Emily: I think that there are some aesthetics of Madame Hawke (Liam's former incarnation) that I have incorporated into Liam, naturally because I was designing the Madame Hawke product but maybe what I left behind was that slightly kind of grungey, a bit more denim stuff. I left that all behind just because it was naturally in terms of what I was wanting to design I just wasn’t that drawn to that anymore as I was. So I guess that would be the main aesthetic that has changed. The thinking has always been that Ruby obviously has a younger aesthetic and is for a slightly younger person and then that younger person doesn’t stay that young forever so we all actually grow up eventually and so as a way of keeping that same spirit of Ruby but moving into a different phase in your life it doesn’t need to be upsetting or boring. It doesn’t need to be super expensive either, the price points for Ruby and Liam are very similar so as you move on in different aspects of your life, maybe leave university and get a job that kind of thing you can stay with the spirit of Ruby.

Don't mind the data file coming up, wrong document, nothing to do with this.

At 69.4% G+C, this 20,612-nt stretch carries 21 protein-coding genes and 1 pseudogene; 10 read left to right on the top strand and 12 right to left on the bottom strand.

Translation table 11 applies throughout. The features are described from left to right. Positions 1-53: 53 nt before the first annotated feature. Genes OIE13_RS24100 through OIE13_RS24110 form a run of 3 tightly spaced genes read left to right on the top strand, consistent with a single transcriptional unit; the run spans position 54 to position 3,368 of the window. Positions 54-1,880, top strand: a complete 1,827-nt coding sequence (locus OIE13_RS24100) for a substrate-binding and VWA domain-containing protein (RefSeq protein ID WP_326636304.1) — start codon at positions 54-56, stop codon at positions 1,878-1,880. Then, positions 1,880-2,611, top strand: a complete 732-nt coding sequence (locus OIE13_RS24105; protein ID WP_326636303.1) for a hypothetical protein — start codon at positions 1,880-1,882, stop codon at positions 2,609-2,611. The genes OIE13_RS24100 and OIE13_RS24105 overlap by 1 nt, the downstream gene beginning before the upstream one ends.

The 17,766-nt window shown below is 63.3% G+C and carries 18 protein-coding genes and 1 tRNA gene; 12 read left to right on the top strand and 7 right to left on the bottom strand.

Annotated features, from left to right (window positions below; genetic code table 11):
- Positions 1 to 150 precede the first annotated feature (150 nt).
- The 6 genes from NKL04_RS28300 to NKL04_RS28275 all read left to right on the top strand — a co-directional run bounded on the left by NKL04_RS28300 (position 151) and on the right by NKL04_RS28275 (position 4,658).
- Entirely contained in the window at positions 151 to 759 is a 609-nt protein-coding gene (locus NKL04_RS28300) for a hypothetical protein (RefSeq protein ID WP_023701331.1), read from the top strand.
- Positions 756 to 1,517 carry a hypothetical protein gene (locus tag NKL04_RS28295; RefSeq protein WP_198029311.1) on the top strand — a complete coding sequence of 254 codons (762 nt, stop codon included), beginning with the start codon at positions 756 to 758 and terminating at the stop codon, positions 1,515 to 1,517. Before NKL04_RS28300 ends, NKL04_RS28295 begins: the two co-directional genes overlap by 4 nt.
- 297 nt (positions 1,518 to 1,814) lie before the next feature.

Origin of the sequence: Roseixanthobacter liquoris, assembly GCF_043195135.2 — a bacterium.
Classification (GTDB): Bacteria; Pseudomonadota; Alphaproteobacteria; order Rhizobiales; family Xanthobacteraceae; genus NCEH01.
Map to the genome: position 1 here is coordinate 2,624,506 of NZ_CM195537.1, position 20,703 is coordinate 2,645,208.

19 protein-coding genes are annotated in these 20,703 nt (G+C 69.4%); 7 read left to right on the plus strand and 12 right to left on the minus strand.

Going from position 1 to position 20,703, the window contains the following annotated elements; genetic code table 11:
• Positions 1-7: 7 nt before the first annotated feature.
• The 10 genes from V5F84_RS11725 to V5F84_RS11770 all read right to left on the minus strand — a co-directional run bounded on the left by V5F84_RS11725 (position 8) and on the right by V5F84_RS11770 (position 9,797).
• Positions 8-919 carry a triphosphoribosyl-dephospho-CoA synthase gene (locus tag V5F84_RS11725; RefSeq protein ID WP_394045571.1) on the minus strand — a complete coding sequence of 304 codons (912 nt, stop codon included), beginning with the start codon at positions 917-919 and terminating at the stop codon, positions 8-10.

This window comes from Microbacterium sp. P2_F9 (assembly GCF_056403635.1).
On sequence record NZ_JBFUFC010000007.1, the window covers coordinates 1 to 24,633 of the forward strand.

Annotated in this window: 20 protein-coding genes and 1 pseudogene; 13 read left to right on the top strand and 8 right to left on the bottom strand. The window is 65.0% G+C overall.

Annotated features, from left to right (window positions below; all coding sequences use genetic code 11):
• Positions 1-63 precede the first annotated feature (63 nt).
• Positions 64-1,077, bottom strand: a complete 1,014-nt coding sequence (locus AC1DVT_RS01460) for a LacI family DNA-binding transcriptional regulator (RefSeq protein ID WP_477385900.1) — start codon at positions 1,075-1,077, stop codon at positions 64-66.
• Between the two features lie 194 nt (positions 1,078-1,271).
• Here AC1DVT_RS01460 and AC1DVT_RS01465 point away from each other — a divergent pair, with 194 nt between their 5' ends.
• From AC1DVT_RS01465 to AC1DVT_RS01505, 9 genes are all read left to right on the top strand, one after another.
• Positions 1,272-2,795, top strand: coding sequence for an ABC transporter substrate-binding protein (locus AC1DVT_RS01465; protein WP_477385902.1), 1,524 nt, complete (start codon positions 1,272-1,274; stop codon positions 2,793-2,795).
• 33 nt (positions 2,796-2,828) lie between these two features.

Growing up is a big change in anyone’s life.  Youth is such a weird thing and age is such a weird thing because I’m 31 now and I started here when I was 25 and I was designing for people that were older than me and now I’m designing for people that are younger and older than me.  But as a younger designer, designing for someone older that was a challenge and I had to figure out how to get around that but now as someone older designing for someone younger that’s also a challenge because I don’t actually go and do things that a 25 year old does anymore really.  I might sometimes but really I don’t so understanding who that person is by making sure that I’m surrounded by those people, reading about them, kind of trying to genuinely get to know them so I can best design for them is the focus.

Evelyn: Do you think about what you would like to add to your own wardrobe each season when you design each collection?